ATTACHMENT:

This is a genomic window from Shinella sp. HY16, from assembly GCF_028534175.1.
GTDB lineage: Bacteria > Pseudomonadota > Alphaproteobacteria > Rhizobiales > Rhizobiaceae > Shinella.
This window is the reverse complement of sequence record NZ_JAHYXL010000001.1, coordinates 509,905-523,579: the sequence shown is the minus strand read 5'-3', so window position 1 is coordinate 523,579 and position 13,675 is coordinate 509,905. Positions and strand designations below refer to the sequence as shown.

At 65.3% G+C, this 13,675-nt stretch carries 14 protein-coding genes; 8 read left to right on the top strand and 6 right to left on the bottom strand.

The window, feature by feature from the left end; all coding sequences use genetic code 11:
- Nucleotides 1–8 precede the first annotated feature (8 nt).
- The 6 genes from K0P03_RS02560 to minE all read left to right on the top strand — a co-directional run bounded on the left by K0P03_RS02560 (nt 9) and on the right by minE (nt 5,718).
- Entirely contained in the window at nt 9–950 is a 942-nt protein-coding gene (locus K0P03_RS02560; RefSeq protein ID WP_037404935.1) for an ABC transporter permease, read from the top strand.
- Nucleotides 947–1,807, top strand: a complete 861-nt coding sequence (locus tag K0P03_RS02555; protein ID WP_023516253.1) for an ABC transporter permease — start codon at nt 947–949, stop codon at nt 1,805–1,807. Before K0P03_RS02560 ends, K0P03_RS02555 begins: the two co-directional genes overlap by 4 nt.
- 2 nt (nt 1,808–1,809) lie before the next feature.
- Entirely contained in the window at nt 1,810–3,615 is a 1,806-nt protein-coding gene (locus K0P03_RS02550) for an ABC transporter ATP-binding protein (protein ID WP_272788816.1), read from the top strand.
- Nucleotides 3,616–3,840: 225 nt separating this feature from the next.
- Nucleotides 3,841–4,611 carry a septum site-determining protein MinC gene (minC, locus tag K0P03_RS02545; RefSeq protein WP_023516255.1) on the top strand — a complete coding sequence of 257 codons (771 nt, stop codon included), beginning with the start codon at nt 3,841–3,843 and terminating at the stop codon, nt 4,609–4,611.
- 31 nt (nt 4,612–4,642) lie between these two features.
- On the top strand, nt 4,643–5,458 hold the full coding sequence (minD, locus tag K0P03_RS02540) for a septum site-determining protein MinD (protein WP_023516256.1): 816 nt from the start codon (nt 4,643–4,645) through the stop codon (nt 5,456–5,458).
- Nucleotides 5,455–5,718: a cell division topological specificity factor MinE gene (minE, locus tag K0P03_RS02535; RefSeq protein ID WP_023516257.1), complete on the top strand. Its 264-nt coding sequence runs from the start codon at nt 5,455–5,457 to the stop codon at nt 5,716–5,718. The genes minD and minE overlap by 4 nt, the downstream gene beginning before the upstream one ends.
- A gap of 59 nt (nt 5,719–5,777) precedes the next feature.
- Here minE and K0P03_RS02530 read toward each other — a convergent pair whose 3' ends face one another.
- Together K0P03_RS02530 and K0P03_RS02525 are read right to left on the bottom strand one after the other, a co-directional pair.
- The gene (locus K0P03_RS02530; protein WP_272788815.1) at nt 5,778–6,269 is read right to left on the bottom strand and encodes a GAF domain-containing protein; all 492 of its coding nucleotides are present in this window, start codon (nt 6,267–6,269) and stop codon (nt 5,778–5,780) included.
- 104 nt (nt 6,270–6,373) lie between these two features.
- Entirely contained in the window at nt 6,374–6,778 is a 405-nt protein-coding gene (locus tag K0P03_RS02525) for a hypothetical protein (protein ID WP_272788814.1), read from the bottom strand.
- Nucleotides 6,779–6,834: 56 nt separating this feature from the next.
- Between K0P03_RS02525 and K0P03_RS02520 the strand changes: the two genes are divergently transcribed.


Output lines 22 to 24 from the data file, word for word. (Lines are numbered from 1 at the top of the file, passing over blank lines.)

- Entirely contained in the window at nt 6,374–6,778 is a 405-nt protein-coding gene (locus tag K0P03_RS02525) for a hypothetical protein (protein ID WP_272788814.1), read from the bottom strand.
- Nucleotides 6,779–6,834: 56 nt separating this feature from the next.
- Between K0P03_RS02525 and K0P03_RS02520 the strand changes: the two genes are divergently transcribed.